Grad union organizers call for new election, accuse Pitt of “unfair labor practices”

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Grad union organizers call for new election, accuse Pitt of “unfair labor practices”

The Pitt graduate student union election results were announced on April 26.

The Pitt graduate student union election results were announced on April 26.

Anna Bongardino | Contributing Editor

The Pitt graduate student union election results were announced on April 26.

Anna Bongardino | Contributing Editor

Anna Bongardino | Contributing Editor

The Pitt graduate student union election results were announced on April 26.

By Neena Hagen, Senior Staff Writer

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Less than a week ago, the Pennsylvania Labor Relations Board, or PLRB, declared the grad student unionization vote inconclusive. Now, organizers are calling on the PLRB to set aside those election results and schedule a new election.

The United Steelworkers — the union aiding graduate student organizers’ unionization effort — filed an objection with the PLRB Thursday afternoon citing “unfair labor practices” during the election process, according to a press release.

The Graduate Student Organizing Committee appeared to come up just short in the election on April 15-18, with 675 grad students voting in favor of unionization and 712 against, with 153 challenge ballots still left to be counted.

Hillary Lazar, a graduate student in the sociology department, said she believed the election outcome was a result of interference from the University.

“We believe the count today is due to the university’s misleading information and active efforts to obstruct the campaign and election, including pressuring graduate student workers into voting no,” Lazar said after the vote totals were announced last Friday.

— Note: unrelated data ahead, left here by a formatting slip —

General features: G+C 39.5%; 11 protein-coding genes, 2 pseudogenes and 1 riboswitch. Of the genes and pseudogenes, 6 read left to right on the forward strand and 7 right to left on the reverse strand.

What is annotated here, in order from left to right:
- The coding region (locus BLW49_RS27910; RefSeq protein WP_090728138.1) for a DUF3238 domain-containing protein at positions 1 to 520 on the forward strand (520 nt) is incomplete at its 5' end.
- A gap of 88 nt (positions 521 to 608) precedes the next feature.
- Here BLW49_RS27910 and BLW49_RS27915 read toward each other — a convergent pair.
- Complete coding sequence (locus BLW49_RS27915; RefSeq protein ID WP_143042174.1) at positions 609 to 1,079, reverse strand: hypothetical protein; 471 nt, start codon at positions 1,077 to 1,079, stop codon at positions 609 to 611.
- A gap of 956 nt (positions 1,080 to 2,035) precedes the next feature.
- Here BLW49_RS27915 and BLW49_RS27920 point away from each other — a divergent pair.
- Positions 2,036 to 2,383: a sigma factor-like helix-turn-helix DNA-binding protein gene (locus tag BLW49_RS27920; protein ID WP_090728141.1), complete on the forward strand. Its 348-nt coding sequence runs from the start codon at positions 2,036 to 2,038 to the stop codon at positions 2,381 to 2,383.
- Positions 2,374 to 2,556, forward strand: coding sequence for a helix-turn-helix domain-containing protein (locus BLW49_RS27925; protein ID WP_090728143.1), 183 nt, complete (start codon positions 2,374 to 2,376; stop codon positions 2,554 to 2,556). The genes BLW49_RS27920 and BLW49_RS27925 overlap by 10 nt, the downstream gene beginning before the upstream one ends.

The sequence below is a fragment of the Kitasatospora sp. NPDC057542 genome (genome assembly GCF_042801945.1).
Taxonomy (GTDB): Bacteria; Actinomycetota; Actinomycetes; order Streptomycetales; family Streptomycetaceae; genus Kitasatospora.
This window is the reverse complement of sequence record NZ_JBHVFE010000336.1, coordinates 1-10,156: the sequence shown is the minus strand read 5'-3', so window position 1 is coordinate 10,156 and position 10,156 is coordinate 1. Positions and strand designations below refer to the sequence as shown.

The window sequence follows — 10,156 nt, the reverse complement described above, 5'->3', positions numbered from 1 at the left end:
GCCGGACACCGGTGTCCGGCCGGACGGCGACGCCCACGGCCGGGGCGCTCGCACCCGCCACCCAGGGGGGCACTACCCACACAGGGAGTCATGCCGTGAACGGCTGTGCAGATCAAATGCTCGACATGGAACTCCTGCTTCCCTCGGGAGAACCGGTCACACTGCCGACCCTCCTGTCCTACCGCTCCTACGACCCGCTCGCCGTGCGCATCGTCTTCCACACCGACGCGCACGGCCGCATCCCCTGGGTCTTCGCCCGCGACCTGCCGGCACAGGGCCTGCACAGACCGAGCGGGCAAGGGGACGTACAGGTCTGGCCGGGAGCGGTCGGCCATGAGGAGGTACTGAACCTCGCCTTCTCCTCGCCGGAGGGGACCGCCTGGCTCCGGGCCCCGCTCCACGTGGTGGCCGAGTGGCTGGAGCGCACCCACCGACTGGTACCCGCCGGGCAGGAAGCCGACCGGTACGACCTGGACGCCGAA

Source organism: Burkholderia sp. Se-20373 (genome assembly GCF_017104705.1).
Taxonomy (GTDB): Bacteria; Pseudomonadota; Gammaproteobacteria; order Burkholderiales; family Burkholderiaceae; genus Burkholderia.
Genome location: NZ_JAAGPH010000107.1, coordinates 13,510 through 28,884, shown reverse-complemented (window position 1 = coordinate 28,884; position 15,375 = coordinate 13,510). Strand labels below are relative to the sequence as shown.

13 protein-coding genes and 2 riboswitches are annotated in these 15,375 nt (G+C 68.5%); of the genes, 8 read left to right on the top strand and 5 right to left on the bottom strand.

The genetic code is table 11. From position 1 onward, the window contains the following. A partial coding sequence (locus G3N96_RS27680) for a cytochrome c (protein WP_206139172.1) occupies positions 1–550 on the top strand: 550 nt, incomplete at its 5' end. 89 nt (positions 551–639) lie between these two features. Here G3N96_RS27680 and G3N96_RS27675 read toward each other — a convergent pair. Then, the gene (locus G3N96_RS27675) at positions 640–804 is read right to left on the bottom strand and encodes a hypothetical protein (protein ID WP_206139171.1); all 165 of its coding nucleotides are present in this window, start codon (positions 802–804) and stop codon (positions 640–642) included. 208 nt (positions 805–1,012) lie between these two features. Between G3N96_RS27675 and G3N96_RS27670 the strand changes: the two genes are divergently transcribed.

In the press release, organizers alleged that the University’s election watchers kept a tally of graduate students who voted in the union election. Organizers said they observed watchers asking voters to show their IDs and spell their names, so they could mark off voters in a list sent to university administrators — a coercive strategy “intended to intimidate voters and potential voters,” the release said.

Organizers also alleged that during the election, Pitt managers, including Steven Little, the chair of the Chemical and Petroleum Engineering Department, unlawfully intimidated graduate students. Little sent an email to the department on April 17, the third day to vote, saying he was surprised only 81 students from the School of Engineering had voted, according to the release.

“This email and others made it clear that the administration’s watchers were tracking who voted in detail and sharing that information with department supervisors,” the release said.

PLRB administrator Dennis Bachy declined to say whether the University’s behavior was lawful or not, but he said election watchers from both parties were allowed to bring lists of eligible voters and check off who voted.

Organizers requested that the PLRB require Pitt administration’s to post a document conceding the illegality of its conduct and stating the rights of graduate student employees under the Pennsylvania Labor Relations Act to vote without coercion in a union election.

Joe Miksch, a Pitt spokesperson, said the University followed processes and procedures as set by the PLRB.

“The claims made by the United Steelworkers — that the administration set out to intimidate and coerce potential voters — are absurd, irresponsible and false,” Miksch said in an email. “On the contrary, Pitt has encouraged all eligible graduate students to get informed and exercise their right to vote and remains dedicated to supporting all students and their success, regardless of their views on unionization.”

Miksch did not address questions regarding the email from Little about the election, or whether a new election should be held.

Bachy didn’t say when the PLRB would rule on USW’s objection, but he said the board plans to make a decision “as quickly as possible.”

This story has been updated with comment from the University.

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